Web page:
"Nones" and Money


By Jeff Sharlet

I’ve been sifting through the Pew Forum’s much-discussed study on U.S. religious affiliation. The big number is 20% — that’s the number of religiously unaffiliated Americans, a category sometimes misleadingly but succinctly labeled as the “Nones.” That number is up nearly five points since the last big survey in 2007. So, is secularization at hand?

I doubt it. Believers and nonbelievers have been declaring the end of religion in the United States since before the Revolution. The numbers do change, but they don’t go in only one direction — think pendulum, not “progress.” And they move slowly. Five percent doesn’t seem slow, but then, it doesn’t mean quite what it seems to mean, either. The one theory the study doesn’t seem to consider — and, really, the most obvious — is the economy. I call that obvious not for sociological reasons but for historical ones — the last great unchurched moment in American life was the Great Depression. The fact is that for many, religious affiliation is a luxury — of time and tithing, the donations expected by most houses of worship.

Most of the talk around the study has centered on the implications for the 2012 election, the real “matter of ultimate concern” for the press corps. But just as the election blinds the press to the bigger, enduring story — reality — of massive and growing inequality in the U.S., so the Pew study of the Nones has distracted many from what I think are the most interesting numbers: the largest percentage, 38%, is in the under $30,000 income bracket. Another 34% are below $74,999. Which means 72% are poor, working class, or, for a family of four, lower middle class. Those identifying as “atheist/agnostic,” a much smaller group than the “Nothing in particulars,” skew 62% under $75,000.

Look at the education demographics and you’ll find more evidence for the hypothesis that what these numbers show is economic absence as much as religious absence. 45% of those identifying as Nothing in Particulars (NiPs) have no college, roughly the same as many religious affiliations. The surprising number is the percentage of atheists/agnostics who are college grads: 25%, around 6-7 points higher, on average, than most religious affiliations. Atheists shouldn’t feel too smug about that — in general, it appears, religious affiliation becomes more common as you go up the educational and financial ladders. The key word there being “and” — there are plenty of educated folks out there without a ladder to climb. And an increasing number of them are disconnecting from the other trappings of the traditional stable life, including religious affiliation.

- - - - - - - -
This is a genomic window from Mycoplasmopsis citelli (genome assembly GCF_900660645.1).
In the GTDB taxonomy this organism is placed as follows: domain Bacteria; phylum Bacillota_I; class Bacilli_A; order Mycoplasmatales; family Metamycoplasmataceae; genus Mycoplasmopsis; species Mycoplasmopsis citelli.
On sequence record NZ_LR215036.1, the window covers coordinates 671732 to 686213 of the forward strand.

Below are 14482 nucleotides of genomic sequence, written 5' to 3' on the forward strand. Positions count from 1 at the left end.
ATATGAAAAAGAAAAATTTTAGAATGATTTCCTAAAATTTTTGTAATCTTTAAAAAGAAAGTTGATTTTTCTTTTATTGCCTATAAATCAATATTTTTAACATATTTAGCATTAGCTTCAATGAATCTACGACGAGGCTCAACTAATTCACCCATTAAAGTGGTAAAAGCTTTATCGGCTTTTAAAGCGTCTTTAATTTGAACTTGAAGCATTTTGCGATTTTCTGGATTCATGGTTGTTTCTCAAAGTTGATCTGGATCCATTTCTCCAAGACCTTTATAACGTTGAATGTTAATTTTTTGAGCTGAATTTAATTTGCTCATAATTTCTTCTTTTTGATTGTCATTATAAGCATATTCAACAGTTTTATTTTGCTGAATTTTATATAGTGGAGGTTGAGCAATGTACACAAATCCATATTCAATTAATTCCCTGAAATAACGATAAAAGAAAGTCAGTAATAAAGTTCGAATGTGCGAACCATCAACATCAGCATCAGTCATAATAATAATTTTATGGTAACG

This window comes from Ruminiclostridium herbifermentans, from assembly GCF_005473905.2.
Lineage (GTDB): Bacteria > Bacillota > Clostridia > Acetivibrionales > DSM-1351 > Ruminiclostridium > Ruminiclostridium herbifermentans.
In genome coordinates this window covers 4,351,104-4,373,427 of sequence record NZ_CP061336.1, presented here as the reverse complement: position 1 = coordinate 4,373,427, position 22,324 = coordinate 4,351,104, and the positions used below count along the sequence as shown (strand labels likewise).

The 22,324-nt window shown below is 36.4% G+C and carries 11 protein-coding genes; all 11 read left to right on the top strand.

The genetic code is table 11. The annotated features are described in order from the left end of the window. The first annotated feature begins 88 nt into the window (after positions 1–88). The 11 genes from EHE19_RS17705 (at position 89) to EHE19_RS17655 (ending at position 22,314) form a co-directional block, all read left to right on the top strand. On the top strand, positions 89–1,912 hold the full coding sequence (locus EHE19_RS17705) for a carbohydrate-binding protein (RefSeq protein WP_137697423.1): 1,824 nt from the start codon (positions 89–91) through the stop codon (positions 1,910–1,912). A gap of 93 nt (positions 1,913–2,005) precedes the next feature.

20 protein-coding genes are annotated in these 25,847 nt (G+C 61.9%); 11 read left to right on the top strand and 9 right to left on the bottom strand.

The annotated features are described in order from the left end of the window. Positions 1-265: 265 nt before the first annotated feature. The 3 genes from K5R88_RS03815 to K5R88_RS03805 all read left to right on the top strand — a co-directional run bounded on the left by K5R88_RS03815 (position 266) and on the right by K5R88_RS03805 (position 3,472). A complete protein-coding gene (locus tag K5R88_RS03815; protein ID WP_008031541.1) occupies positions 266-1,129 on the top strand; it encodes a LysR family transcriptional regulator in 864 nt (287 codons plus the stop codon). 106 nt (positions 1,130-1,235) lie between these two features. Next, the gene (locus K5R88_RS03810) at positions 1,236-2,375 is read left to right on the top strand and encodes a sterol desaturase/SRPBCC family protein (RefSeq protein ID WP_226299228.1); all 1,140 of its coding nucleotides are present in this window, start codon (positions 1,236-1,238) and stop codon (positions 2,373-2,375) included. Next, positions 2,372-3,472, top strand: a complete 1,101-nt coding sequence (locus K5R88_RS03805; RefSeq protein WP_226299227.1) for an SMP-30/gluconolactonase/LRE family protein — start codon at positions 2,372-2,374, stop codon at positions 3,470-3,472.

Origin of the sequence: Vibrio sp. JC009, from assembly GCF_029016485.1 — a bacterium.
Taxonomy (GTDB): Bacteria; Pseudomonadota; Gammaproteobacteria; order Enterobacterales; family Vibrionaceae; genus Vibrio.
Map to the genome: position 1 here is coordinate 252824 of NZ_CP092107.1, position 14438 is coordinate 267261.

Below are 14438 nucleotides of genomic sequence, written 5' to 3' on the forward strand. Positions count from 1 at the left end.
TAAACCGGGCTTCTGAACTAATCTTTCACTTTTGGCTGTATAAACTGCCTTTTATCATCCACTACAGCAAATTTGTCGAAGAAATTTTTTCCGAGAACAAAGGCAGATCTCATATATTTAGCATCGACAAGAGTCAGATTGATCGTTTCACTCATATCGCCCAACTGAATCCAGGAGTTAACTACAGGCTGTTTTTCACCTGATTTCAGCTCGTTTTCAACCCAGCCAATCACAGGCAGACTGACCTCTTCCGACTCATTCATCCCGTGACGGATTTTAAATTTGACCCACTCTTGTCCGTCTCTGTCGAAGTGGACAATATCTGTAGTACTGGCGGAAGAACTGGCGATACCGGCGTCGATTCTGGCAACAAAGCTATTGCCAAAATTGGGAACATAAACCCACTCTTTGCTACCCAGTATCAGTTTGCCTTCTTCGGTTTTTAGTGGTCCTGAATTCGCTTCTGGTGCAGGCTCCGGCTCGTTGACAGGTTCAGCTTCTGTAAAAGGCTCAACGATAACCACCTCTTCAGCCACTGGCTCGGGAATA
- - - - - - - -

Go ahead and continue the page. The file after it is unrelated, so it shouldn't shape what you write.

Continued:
The Pew study offers a number of theories about the rise, two of which, “Broad Social Disengagement” and “Secularization,” might also be called “capitalism.” The secularization theory, that such movement “is to be expected in a generally healthy, wealthy, orderly society,” has obvious problems: In the period during which the Nones grew by a third, we have become sicker, poorer, and more disorganized. “Broad Social Disengagement,” meanwhile, is based on the idea of a “general decline in ‘social capital.'” We might also note the general increase in capital capital among those who have not only remained wealthy but gotten wealthier. The challenge of consumer capitalism to religious affiliation is one fretted over across the religious spectrum, from left to right. So why isn’t it part of this discussion?

Because there’s an election on, silly!


Jeff Sharlet is Mellon Assistant Professor of English at Dartmouth, the college’s first tenure-track professor of creative nonfiction, and a contributing editor for Harper’s Magazine and Rolling Stone.  He’s the author of several books including THE FAMILY which was a national bestseller in 2008.  Sharlet was founding editor of The Revealer from 2003 until 2008.

Image: Coalition for Secularization website

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